2020 or otherwise, Ghosts is a lovely and heartwarming antidote to the stresses of life.
Following Horrible Histories’ final series with its original cast in 2014, it is my belief that most fans of the show have felt like they were missing a piece of themselves since it finished. Luckily, six members of the original cast (affectionately nicknamed the Six Idiots) have stayed close friends and collaborated on several other projects, the most recent of which is BBC One’s Ghosts. Ghosts is a sitcom centred on a young couple who unexpectedly inherit Button House, a dilapidated ancestral home, and, unwittingly, the variety of opinionated and un-cooperative ghosts that inhabit it.
The inheritance comes as a blessing to Alison and Mike (played wonderfully by Charlotte Ritchie and Kiell Smith-Bynoe) after the trials and tribulations of London renting, and they plan to renovate the house to make it profitable. The ghosts, however, are outraged at sharing their home with the new arrivals, especially with the prospect of Button House turning into a hotel. Conspiring to get rid of them, one ghost uses his (moderate) kinetic powers to push Alison out of a window. But she escapes with her life and a newfound ability: she can now see the ghosts of Button House.
The eight ghosts that Alison meets and comprise the core of the show vary both chronologically and temperamentally. Highlights include Laurence Rickard as Robin, a caveman with the classically supernatural power to make lights flicker, as well as a chess ability which could rival Beth Harmon; Martha Howe-Douglas as Lady Fanny Button, a small-c conservative distant relative of Alison’s; and Simon Farnaby as Julian Fawcett, a large-c Conservative MP who died in a sex scandal in the 90s and remains trouser-less in the afterlife. My personal favourite is Thomas Thorne, played by Mathew Baynton, who swaps Eminem-inspired rap in the guise of Charles II for 19th century Romantic poetry. Thomas falls in love with Alison instantly, and is reminiscent of a hapless but well-intended Regency version of @beam_me_up_softboi on Instagram.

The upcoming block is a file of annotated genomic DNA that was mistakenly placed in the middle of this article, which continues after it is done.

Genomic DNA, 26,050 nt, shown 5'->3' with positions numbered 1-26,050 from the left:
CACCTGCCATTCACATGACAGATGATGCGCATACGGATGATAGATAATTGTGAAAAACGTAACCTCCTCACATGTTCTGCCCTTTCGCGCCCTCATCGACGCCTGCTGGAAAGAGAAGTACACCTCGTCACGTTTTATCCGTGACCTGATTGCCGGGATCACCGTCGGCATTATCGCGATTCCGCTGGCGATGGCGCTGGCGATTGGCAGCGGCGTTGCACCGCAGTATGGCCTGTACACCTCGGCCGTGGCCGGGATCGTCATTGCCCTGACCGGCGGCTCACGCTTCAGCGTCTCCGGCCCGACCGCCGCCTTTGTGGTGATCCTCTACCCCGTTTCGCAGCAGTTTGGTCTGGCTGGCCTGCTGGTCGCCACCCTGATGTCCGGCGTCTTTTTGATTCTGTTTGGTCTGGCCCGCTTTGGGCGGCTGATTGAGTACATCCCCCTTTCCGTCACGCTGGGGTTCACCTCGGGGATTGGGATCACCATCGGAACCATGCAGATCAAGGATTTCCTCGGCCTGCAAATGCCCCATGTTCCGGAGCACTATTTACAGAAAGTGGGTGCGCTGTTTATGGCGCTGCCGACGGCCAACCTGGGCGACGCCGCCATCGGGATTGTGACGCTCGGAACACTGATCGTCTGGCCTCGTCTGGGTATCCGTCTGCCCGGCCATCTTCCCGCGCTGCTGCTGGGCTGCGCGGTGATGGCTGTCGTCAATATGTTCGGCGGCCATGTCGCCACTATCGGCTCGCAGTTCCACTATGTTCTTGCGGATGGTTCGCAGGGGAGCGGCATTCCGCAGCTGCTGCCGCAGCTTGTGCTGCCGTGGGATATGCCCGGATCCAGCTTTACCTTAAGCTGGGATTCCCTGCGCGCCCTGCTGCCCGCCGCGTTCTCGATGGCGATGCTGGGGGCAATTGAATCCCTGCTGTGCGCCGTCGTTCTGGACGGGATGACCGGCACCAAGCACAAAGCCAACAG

The first season explores the unsteady but increasingly symbiotic relationship between the couple and the ghosts. The show quickly settles into confident and flawlessly executed situational comedy and slapstick humour, as Alison and Mike attempt to refurbish the house and turn it into a form of income without angering their unruly supernatural housemates. Episode 4 excels when the couple rent out Button House for the filming of a Regency period drama: Thomas is jealous of the protagonist and lambasts the historical inaccuracies, Robin wreaks havoc with the light system, and Lady Button is outraged by some NSFW scenes. Later in the season, Alison finds the ghosts enraptured by an episode of Friends and figures out that she can use the box set as blackmail leverage. The show is charming, genuinely funny, and allows me to use phrases like ‘the plague victims in the cellar are a particular highlight’ (they are!).
Having introduced the premise and characters in Season 1, Ghosts really comes into its own in its second season, with its characteristic blend of comedy and heartfelt moments. A new feature of season 2 is that several episodes involve flashbacks which give the writers an opportunity to explore the backstory of each ghost in depth. Thomas Thorne’s death is the subject of the fourth episode, and my favourite plague victims get a flashback of their own as well. However, the standout storyline is undoubtedly that of the Captain (Ben Willbond) – ghost of a Second World War army officer and fan favourite – and his romantic feelings for his second-in-command, who tragically left him for the front.
All the while, the humour continues. In the first episode, the ghosts discover that Lady Fanny Button is able to be caught on camera, leading to several great double entendres. Julian provides opportunities for mild but enjoyable political satire (shouting ‘order’ à la John Bercow), and episode 5 sees the ghosts attempt to communicate with Mike whilst Alison’s away. Whilst the series has many funny moments, it is also genuinely moving. I may or may not have cried during the series finale...
The Christmas special is almost perfect; whilst I slightly resent it for making me sympathise with a Thatcherite MP, this is nevertheless indicative of its subtle power and emotional value. The commission of a Christmas special cements Ghosts’ status as primetime, critically acclaimed, and impeccably produced TV. Its wholesome nature and playful humour distinguish it from other sitcoms, and it’s one of the BBC’s best ongoing shows. 2020 or otherwise, Ghosts is a lovely and heartwarming antidote to the stresses of life, and with Season 3 already commissioned, I can’t wait to see where it goes next.